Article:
A key part of Mr Foley's application focussed on whether or not his teaching contract with Trinity College, Dublin (renewed annually) would be renewed if the Decision Notice was to be published. Mr Foley asserted that the College would not renew his contract. This would in turn impact Mr Foley's ability to complete his PhD (funded by his teaching) and hamper his goal of becoming an academic. However, Mr Foley was unable to support this assertion with objective evidence, let alone "cogent evidence". It was argued on his behalf that he could not obtain corroboration for his assertion without defeating the very purpose of the privacy applications. The Upper Tribunal did not accept this. It said that enquiries could have been made for objective evidence as to whether persons in similar positions had their contract renewed. The Upper Tribunal was also not persuaded that the limited objective evidence before it showed that there was a "significant likelihood" of Mr Foley's contract not being renewed. In this regard it said that it would be "disappointing" if the College as a "fair minded employer" would not await the decision of the Upper Tribunal. Finally, the Upper Tribunal did not accept that even if Mr Foley's contract was not renewed, that his career as an academic would be thwarted given his other resources to pay his fees and potential leniency from the College itself. Mr Foley's application was therefore rejected.
Despite the Upper Tribunal's hope that the College would be "fair minded" and wait for the final determination of the Upper Tribunal, in reality many employers will not adopt such an approach and will be more concerned with the reputational damage the Decision Notice may cause. It is clear from the Upper Tribunal's decision that Mr Foley had not informed the College about the regulatory proceedings against him. However, in the regulated sector it is far more likely that employers will know about regulatory proceedings already (the individual having properly declared the proceedings and the preceding investigation) and must certainly be told about a Decision Notice. Nonetheless, regulated employers may well feel unable to continue to support an employee who is the subject an adverse Decision Notice and this is all the more likely where the Notice is made public and jeopardises the reputation of the firm itself. This reality could usefully be factored into the Upper Tribunal's balancing exercise – rather than an assumption that employers will act fairly and in the employee's best interests. Indeed, such an approach is already part of the FCA's guidance around identifying individuals when information about Warning Notices are published (EG 6.2.6(2)).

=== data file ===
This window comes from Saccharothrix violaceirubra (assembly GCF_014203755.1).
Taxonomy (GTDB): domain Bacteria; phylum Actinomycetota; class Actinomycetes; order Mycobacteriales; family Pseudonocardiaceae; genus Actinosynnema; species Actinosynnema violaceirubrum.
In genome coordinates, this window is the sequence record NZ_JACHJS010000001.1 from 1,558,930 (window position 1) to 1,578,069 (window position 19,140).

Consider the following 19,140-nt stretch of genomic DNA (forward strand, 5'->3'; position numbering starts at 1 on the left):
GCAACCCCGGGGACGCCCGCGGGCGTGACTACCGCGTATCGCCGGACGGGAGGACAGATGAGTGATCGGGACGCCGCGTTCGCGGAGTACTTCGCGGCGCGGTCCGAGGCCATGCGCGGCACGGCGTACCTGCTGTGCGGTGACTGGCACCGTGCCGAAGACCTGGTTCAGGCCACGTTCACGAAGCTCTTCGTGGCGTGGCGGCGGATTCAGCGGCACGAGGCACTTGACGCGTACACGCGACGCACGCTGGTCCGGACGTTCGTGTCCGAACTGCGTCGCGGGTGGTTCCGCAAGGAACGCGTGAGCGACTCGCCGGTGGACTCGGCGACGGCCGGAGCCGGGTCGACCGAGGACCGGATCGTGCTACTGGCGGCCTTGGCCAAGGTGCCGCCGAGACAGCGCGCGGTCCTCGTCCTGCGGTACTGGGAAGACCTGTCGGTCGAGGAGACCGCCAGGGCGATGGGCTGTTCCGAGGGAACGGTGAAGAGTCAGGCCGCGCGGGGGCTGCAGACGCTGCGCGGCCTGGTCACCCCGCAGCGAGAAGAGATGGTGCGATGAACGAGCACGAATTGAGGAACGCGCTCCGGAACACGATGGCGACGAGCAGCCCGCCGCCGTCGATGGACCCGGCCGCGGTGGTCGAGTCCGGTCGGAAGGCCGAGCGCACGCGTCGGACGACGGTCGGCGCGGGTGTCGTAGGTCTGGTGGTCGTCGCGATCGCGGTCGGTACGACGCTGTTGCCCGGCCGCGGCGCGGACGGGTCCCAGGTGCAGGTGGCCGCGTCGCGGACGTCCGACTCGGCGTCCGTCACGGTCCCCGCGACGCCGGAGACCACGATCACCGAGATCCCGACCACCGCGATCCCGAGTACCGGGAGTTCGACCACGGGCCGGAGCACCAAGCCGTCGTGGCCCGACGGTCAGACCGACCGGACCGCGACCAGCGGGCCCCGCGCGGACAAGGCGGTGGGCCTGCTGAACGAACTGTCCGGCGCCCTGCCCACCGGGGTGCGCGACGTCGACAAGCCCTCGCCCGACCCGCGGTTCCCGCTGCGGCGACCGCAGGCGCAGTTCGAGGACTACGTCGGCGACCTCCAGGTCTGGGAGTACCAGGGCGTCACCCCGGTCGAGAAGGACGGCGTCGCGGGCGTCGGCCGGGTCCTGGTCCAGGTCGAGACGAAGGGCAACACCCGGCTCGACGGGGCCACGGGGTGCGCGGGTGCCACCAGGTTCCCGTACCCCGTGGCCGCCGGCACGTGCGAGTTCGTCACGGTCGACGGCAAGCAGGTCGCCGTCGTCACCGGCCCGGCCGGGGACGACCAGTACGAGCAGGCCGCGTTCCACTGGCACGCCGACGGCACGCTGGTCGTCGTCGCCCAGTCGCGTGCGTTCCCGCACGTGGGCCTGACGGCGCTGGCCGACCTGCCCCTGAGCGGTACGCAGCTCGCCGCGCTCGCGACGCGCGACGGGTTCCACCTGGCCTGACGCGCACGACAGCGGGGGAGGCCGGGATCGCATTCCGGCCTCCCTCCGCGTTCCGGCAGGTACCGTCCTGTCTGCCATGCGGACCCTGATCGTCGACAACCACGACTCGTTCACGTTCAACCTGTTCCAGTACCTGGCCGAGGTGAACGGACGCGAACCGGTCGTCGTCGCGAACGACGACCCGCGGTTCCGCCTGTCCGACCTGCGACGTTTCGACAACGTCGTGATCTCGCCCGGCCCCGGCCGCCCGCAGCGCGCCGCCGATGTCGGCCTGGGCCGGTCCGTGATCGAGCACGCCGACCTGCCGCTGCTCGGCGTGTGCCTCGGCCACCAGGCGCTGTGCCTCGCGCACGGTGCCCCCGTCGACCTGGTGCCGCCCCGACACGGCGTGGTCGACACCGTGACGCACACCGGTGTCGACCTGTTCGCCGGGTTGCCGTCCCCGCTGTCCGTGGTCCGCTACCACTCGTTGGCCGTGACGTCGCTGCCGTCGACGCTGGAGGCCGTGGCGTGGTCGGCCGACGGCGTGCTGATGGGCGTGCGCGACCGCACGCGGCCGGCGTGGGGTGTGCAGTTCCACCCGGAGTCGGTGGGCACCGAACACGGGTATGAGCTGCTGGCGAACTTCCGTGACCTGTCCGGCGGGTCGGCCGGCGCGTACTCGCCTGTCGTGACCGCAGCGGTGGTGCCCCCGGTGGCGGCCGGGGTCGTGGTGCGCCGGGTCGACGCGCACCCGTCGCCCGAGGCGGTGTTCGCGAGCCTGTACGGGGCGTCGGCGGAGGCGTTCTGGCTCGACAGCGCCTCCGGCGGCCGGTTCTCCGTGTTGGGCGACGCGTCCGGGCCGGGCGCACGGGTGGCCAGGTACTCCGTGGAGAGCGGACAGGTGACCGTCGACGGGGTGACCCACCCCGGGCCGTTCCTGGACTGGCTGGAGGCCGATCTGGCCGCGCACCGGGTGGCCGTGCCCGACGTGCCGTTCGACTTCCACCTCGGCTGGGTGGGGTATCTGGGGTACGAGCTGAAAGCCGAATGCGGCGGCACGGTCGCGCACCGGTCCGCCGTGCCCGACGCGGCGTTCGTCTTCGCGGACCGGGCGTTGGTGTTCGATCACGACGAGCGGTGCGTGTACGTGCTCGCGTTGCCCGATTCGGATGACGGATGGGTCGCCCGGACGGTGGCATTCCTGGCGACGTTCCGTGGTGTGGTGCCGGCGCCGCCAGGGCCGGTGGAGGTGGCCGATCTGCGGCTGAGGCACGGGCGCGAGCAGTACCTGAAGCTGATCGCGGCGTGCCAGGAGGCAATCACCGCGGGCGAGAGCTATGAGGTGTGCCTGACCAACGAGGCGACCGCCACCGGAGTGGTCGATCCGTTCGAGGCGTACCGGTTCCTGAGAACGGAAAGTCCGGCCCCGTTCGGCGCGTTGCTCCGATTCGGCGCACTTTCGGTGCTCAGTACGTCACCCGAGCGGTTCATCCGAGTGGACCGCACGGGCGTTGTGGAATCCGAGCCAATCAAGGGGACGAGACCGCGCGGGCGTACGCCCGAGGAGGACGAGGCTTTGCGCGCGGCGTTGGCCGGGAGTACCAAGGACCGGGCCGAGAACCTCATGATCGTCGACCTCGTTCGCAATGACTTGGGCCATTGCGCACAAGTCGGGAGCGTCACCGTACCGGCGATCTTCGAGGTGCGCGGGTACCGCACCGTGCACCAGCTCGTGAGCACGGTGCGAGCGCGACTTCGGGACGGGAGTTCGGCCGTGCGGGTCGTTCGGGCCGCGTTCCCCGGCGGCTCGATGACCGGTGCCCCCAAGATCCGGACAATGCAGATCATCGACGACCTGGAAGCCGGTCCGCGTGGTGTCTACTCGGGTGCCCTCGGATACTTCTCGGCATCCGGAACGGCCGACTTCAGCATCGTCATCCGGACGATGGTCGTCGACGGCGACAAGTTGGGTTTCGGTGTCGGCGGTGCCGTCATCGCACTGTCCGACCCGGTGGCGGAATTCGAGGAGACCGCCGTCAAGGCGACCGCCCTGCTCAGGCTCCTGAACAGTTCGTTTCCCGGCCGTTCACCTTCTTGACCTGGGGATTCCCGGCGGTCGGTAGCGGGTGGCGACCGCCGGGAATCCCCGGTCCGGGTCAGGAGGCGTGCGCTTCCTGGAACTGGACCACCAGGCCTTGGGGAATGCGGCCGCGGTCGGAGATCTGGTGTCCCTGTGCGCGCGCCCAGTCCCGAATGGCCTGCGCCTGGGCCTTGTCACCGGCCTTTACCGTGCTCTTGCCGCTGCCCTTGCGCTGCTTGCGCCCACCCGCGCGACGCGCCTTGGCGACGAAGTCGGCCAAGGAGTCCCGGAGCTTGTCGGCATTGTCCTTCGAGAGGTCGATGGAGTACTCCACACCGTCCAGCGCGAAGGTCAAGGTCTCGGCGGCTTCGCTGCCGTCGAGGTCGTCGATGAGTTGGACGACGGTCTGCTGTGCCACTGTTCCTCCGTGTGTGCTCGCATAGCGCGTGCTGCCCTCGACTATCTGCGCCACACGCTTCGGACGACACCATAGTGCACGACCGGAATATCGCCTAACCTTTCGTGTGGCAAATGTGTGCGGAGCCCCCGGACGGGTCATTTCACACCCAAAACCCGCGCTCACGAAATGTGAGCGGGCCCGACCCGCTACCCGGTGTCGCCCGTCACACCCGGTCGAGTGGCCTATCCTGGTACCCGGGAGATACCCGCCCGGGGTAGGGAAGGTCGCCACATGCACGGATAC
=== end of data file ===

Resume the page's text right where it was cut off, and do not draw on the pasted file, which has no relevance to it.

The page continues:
Whilst it is appropriate that the concept of "open justice" should result in a high bar for privacy applications, there should also have been sympathy for Mr Foley's inability to obtain corroboration of the College's likely stance. The Tribunal accepted that Mr Foley (with his direct experience of the College and its processes) genuinely believed that the College would not renew his contract. It was also logical and credible that the College might act in the way that Mr Foley predicted and it was no doubt difficult for Mr Foley to obtain corroboration in the context of such a niche market (Irish secondary education). Indeed, even where such corroboration can be obtained in the context of niche markets, it has not always been accepted as credible by the Upper Tribunal (for example the Upper Tribunal in Prodhan v. FCA rejected corroborative evidence regarding the impact of the Decision Notice in the Bangladesh financial services market). The Upper Tribunal should surely therefore adjust its expectations regarding the quality of corroborating evidence that can reasonably be obtained, depending on the market in which the individual operates.
In the meantime, it is clear that the Upper Tribunal is only prepared to grant privacy in the most exceptional of circumstances.